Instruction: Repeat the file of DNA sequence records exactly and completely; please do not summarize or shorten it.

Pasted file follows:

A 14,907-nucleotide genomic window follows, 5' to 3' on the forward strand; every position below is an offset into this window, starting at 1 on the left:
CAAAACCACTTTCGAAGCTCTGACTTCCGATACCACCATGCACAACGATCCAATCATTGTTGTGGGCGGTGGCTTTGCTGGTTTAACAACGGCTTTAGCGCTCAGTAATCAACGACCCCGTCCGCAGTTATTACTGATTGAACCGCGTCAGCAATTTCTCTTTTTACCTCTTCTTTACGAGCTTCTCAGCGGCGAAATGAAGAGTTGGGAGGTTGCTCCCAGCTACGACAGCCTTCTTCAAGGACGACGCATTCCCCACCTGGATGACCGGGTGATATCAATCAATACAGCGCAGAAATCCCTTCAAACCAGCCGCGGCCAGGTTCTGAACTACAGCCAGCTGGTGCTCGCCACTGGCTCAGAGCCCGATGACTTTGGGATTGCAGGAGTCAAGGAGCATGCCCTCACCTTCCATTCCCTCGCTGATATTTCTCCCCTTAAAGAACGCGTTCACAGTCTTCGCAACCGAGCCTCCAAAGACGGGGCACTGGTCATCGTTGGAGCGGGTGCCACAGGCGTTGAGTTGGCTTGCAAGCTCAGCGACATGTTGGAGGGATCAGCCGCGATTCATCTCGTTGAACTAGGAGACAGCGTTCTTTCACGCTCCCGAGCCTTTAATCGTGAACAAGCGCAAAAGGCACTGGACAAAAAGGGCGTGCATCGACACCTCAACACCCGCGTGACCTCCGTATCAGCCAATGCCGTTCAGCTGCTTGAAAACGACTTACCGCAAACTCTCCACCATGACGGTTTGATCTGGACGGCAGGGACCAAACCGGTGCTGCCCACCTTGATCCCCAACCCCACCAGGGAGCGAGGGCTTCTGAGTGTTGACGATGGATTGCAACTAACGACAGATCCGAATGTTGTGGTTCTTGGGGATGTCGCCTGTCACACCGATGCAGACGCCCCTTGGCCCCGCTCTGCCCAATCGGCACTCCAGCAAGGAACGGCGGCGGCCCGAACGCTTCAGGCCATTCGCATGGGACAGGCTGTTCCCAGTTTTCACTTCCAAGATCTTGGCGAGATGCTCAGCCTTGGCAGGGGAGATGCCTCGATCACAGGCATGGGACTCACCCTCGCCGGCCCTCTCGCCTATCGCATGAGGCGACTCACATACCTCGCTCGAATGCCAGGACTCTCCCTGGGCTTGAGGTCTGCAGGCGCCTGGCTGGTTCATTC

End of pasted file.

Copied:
A 14,907-nucleotide genomic window follows, 5' to 3' on the forward strand; every position below is an offset into this window, starting at 1 on the left:
CAAAACCACTTTCGAAGCTCTGACTTCCGATACCACCATGCACAACGATCCAATCATTGTTGTGGGCGGTGGCTTTGCTGGTTTAACAACGGCTTTAGCGCTCAGTAATCAACGACCCCGTCCGCAGTTATTACTGATTGAACCGCGTCAGCAATTTCTCTTTTTACCTCTTCTTTACGAGCTTCTCAGCGGCGAAATGAAGAGTTGGGAGGTTGCTCCCAGCTACGACAGCCTTCTTCAAGGACGACGCATTCCCCACCTGGATGACCGGGTGATATCAATCAATACAGCGCAGAAATCCCTTCAAACCAGCCGCGGCCAGGTTCTGAACTACAGCCAGCTGGTGCTCGCCACTGGCTCAGAGCCCGATGACTTTGGGATTGCAGGAGTCAAGGAGCATGCCCTCACCTTCCATTCCCTCGCTGATATTTCTCCCCTTAAAGAACGCGTTCACAGTCTTCGCAACCGAGCCTCCAAAGACGGGGCACTGGTCATCGTTGGAGCGGGTGCCACAGGCGTTGAGTTGGCTTGCAAGCTCAGCGACATGTTGGAGGGATCAGCCGCGATTCATCTCGTTGAACTAGGAGACAGCGTTCTTTCACGCTCCCGAGCCTTTAATCGTGAACAAGCGCAAAAGGCACTGGACAAAAAGGGCGTGCATCGACACCTCAACACCCGCGTGACCTCCGTATCAGCCAATGCCGTTCAGCTGCTTGAAAACGACTTACCGCAAACTCTCCACCATGACGGTTTGATCTGGACGGCAGGGACCAAACCGGTGCTGCCCACCTTGATCCCCAACCCCACCAGGGAGCGAGGGCTTCTGAGTGTTGACGATGGATTGCAACTAACGACAGATCCGAATGTTGTGGTTCTTGGGGATGTCGCCTGTCACACCGATGCAGACGCCCCTTGGCCCCGCTCTGCCCAATCGGCACTCCAGCAAGGAACGGCGGCGGCCCGAACGCTTCAGGCCATTCGCATGGGACAGGCTGTTCCCAGTTTTCACTTCCAAGATCTTGGCGAGATGCTCAGCCTTGGCAGGGGAGATGCCTCGATCACAGGCATGGGACTCACCCTCGCCGGCCCTCTCGCCTATCGCATGAGGCGACTCACATACCTCGCTCGAATGCCAGGACTCTCCCTGGGCTTGAGGTCTGCAGGCGCCTGGCTGGTTCATTC